I began the practice of making pilgrimages to overcome something which has been holding me back in life.
‘Fear is the mind killer’.
Fear can rule over your being. It can lead us to reject ourselves. Now, you and I, we were born to be whole, to stand upright, to be free. Happiness is found by meeting life’s challenges in a spirit of vigor and courage.
In my own personal history, I had years of moving between the homes of my friends’ families. Being the son of two alcoholics, often the house was a violent place to be. The first time I was often kicked out on the street I was 11. After that, it happened many more times. Sometimes I left on my own initiative, rather than risk a thumping, a TV smashed, or just the noise and the crying. I was expelled from and started a few different schools. I found myself in picking fights with the hardest or those with the big brother, or the gang that waited close by after school. And I was never tough, I never had a crew. Sometimes, I was stupid enough to pick a fight. But more often I was mostly a loner, lapsing between victim, bully and occasionally, champion. In Ireland, and in England, I faced racism and isolation. I count it a privilege now, those slurs and beatings. Because I understand through lived experience that I am strong. And that behaviors like racism is not an inherently white or religious phenomenon. It’s part of the human experience, part of our struggle with fear of the other.
Perhaps, I would have thought, that having faces rejection and humiliation countless times as a young man and teen, I’d be hardened to it.
Why then, did it manage to overcome me?
After just beginning, I stopped performing poetry live, stopped despite early signs of promise. A few words and some laughs amongst my circle of friends was enough to shoot me down at that time. I remember the fury and humiliation I felt way back from a gig. Florence and the Machine had stepped on to the stage after me at an open mic night in Camberwell Green. How tender a human heart can be. I mean, I still am tender – from experience I’ve found it’s impossible for me to harden my heart and enjoy the depth and breadth of life at the same time. And though, even now, it’s hard not to judge myself at times as having being weak or cowardly, over the years I’ve learned compassion is an important requisite for true courage. Far enough down the line, the two become one.
It is a hard truth to face. Harder still to realise that if you do not face fears, you do not grow. And if you do not grow, you slowly wither and fade. You die inside.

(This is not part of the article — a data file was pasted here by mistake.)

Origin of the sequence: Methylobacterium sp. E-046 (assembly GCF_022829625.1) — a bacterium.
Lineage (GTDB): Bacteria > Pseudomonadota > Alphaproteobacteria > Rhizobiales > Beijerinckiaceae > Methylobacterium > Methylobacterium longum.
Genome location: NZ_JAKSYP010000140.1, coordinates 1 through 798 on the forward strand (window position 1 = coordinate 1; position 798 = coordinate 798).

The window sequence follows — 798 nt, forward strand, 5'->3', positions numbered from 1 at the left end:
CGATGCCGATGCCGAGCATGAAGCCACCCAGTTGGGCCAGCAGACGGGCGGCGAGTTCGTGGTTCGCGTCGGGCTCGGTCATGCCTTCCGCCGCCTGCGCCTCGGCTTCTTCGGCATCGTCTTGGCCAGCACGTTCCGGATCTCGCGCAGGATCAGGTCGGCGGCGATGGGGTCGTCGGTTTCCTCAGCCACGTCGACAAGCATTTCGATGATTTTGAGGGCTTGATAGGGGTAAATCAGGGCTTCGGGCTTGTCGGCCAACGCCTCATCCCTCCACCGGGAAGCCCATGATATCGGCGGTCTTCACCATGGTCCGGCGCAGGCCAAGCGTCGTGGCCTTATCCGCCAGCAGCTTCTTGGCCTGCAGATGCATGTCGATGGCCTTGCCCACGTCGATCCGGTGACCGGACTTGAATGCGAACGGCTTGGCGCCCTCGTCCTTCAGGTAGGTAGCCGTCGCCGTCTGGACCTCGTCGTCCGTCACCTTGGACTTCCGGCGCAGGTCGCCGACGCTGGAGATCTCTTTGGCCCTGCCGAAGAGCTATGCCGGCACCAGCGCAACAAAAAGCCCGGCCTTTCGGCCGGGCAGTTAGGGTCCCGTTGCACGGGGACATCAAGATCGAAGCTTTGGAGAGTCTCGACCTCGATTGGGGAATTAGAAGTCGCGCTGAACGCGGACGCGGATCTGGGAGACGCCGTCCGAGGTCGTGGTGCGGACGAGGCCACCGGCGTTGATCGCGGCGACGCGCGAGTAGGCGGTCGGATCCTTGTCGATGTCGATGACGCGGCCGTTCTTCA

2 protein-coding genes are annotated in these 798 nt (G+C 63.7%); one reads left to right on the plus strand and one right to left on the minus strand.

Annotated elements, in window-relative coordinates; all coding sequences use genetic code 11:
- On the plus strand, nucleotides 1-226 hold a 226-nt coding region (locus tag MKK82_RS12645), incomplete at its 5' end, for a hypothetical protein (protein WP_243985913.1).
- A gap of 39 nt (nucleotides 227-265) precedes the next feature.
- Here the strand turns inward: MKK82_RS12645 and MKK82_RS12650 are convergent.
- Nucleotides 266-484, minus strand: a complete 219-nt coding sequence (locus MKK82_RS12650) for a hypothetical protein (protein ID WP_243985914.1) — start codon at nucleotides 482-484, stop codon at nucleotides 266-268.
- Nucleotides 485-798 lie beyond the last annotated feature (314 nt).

We all wrestle with fear of rejection and humiliation. It’s part of the territory of being human. Sometimes this impulse wins out. And we close up.
We can look to history if we need proof of this. Those people who contribute the most, are those that express themselves fully, without apology or holding parts of themselves back. Those who face down all criticism and shame, all threats and violence. Take the life of Christ, Buddha, Joan of Arc, Ghandi, Rosa Parks, King, are just a handful of examples.
After all, it’s our natural impulse to express ourselves as we are truly. Look at children. And if not, then what other purpose is there to being here at all, other than to be fully alive and resonate with your talents and values?
Now this might sound tough talk. But never forget. The work can be begun at any time.
And for those of us in the depths of despair – take courage – I hear it from people far stronger and wiser than myself that depression is the opposite of expression. Begin to share who you are, whatever it is that you which is good. And good things flow in it’s wake. I know this from experience to be true
Death is coming. Always. Make no mistake. Death lies beyond each moment. Hidden just out of sight. And it is our task to say, ‘Not today!’ as we step into his arms. It’s the only way our soul ever truly thrives. It’s the only way to live without feeling somehow empty inside.
Because somewhere a voice is telling me, born from all physical and mental training, climbing, meditating, reading, experimenting and listening: in all my action and reflection, I’ve been led to believe that fear is given to us so that we can overcome it. Fear is presented to us so that we can thrive and grow. It is us that must kill fear, and not the other way around. For fear kills that which inside us leads to true happiness: growth and contribution.
We can have all the material success that we want. We can have connection, friends, lovers, wives and children. We can jump out of planes and climb mountains. Or be masterful at what we do. We can be as different and special as we want. But without growth and the giving that comes with it, we know it will never quite do. And that growth requires we master our fear. We transcend it. So then the real intelligence of our lives can take it’s full and rightful place as our guiding light and principle in life.
While I wrote I was in Canterbury, in the library. I heard a voice inside. That voice in me which often calls me forward to take action on something I am afraid of. And just then commanded me to step out into the street and perform for the people passing by. To read Chaucer’s opening to The Canterbury Tales. It’s an act that speaks to the depth of history, the place and spirit locked in the stones of that City, and to one of my deepest passions. And it is an act that frightens me terribly.
I did it. And I make a commitment now to keep on heeding that voice within which drives me towards all my fears and hesitations.
Allow yourself to join me. Do something every day which scares you. Just see how people resonate with what you have to give, just by the very effort. And in that, with practice, you will realise that you and this world are one in the same. One and the same. There is no division.
You are infinite.